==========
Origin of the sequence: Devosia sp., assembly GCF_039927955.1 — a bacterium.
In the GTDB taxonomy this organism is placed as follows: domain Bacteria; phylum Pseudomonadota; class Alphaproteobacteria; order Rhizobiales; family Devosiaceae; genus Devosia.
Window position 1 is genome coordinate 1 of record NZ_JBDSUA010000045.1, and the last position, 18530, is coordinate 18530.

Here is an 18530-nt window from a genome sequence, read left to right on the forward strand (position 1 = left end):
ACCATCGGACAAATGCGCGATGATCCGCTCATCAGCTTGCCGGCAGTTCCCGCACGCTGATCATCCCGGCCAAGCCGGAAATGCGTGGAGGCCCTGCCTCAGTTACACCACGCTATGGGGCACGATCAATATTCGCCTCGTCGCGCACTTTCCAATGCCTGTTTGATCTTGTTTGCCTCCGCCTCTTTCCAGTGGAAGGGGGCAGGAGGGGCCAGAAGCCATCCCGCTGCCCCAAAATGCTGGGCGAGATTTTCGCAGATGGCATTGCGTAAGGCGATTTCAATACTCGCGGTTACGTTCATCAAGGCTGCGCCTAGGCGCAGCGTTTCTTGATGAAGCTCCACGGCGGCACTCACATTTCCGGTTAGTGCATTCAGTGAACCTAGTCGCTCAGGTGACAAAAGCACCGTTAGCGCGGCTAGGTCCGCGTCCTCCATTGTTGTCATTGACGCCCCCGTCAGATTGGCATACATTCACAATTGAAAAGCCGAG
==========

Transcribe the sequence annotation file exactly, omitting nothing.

Origin of the sequence: Devosia sp., assembly GCF_039927955.1 — a bacterium.
In the GTDB taxonomy this organism is placed as follows: domain Bacteria; phylum Pseudomonadota; class Alphaproteobacteria; order Rhizobiales; family Devosiaceae; genus Devosia.
Window position 1 is genome coordinate 1 of record NZ_JBDSUA010000045.1, and the last position, 18530, is coordinate 18530.

Here is an 18530-nt window from a genome sequence, read left to right on the forward strand (position 1 = left end):
ACCATCGGACAAATGCGCGATGATCCGCTCATCAGCTTGCCGGCAGTTCCCGCACGCTGATCATCCCGGCCAAGCCGGAAATGCGTGGAGGCCCTGCCTCAGTTACACCACGCTATGGGGCACGATCAATATTCGCCTCGTCGCGCACTTTCCAATGCCTGTTTGATCTTGTTTGCCTCCGCCTCTTTCCAGTGGAAGGGGGCAGGAGGGGCCAGAAGCCATCCCGCTGCCCCAAAATGCTGGGCGAGATTTTCGCAGATGGCATTGCGTAAGGCGATTTCAATACTCGCGGTTACGTTCATCAAGGCTGCGCCTAGGCGCAGCGTTTCTTGATGAAGCTCCACGGCGGCACTCACATTTCCGGTTAGTGCATTCAGTGAACCTAGTCGCTCAGGTGACAAAAGCACCGTTAGCGCGGCTAGGTCCGCGTCCTCCATTGTTGTCATTGACGCCCCCGTCAGATTGGCATACATTCACAATTGAAAAGCCGAG